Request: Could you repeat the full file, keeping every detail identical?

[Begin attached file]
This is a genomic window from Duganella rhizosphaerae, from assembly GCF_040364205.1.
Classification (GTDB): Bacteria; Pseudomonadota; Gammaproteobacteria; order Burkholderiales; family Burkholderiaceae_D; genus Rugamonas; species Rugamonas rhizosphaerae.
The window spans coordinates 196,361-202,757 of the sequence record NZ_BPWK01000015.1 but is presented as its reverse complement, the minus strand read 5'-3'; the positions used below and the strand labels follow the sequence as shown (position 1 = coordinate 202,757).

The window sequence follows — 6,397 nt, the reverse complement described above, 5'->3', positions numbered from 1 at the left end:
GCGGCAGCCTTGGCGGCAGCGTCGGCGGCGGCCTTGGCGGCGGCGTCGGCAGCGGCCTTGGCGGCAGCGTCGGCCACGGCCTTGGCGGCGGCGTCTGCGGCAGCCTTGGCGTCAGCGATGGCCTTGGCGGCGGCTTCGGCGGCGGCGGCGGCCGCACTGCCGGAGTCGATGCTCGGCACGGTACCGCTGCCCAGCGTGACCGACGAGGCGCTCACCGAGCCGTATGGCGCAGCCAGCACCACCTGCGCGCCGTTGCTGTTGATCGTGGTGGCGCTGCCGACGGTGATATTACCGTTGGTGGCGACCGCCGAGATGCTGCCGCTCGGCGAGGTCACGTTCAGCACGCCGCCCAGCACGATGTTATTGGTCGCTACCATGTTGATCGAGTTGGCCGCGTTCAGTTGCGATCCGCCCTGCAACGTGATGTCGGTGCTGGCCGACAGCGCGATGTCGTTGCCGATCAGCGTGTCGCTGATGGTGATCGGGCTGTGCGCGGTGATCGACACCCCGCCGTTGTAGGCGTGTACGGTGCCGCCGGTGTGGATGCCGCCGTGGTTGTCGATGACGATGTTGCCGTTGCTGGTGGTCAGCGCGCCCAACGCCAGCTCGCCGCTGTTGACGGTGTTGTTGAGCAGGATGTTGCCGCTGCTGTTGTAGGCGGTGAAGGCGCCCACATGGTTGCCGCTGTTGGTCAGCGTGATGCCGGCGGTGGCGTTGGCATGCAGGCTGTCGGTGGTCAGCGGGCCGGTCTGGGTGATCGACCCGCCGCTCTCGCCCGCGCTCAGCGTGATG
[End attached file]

This is a genomic window from Duganella rhizosphaerae, from assembly GCF_040364205.1.
Classification (GTDB): Bacteria; Pseudomonadota; Gammaproteobacteria; order Burkholderiales; family Burkholderiaceae_D; genus Rugamonas; species Rugamonas rhizosphaerae.
The window spans coordinates 196,361-202,757 of the sequence record NZ_BPWK01000015.1 but is presented as its reverse complement, the minus strand read 5'-3'; the positions used below and the strand labels follow the sequence as shown (position 1 = coordinate 202,757).

The window sequence follows — 6,397 nt, the reverse complement described above, 5'->3', positions numbered from 1 at the left end:
GCGGCAGCCTTGGCGGCAGCGTCGGCGGCGGCCTTGGCGGCGGCGTCGGCAGCGGCCTTGGCGGCAGCGTCGGCCACGGCCTTGGCGGCGGCGTCTGCGGCAGCCTTGGCGTCAGCGATGGCCTTGGCGGCGGCTTCGGCGGCGGCGGCGGCCGCACTGCCGGAGTCGATGCTCGGCACGGTACCGCTGCCCAGCGTGACCGACGAGGCGCTCACCGAGCCGTATGGCGCAGCCAGCACCACCTGCGCGCCGTTGCTGTTGATCGTGGTGGCGCTGCCGACGGTGATATTACCGTTGGTGGCGACCGCCGAGATGCTGCCGCTCGGCGAGGTCACGTTCAGCACGCCGCCCAGCACGATGTTATTGGTCGCTACCATGTTGATCGAGTTGGCCGCGTTCAGTTGCGATCCGCCCTGCAACGTGATGTCGGTGCTGGCCGACAGCGCGATGTCGTTGCCGATCAGCGTGTCGCTGATGGTGATCGGGCTGTGCGCGGTGATCGACACCCCGCCGTTGTAGGCGTGTACGGTGCCGCCGGTGTGGATGCCGCCGTGGTTGTCGATGACGATGTTGCCGTTGCTGGTGGTCAGCGCGCCCAACGCCAGCTCGCCGCTGTTGACGGTGTTGTTGAGCAGGATGTTGCCGCTGCTGTTGTAGGCGGTGAAGGCGCCCACATGGTTGCCGCTGTTGGTCAGCGTGATGCCGGCGGTGGCGTTGGCATGCAGGCTGTCGGTGGTCAGCGGGCCGGTCTGGGTGATCGACCCGCCGCTCTCGCCCGCGCTCAGCGTGATG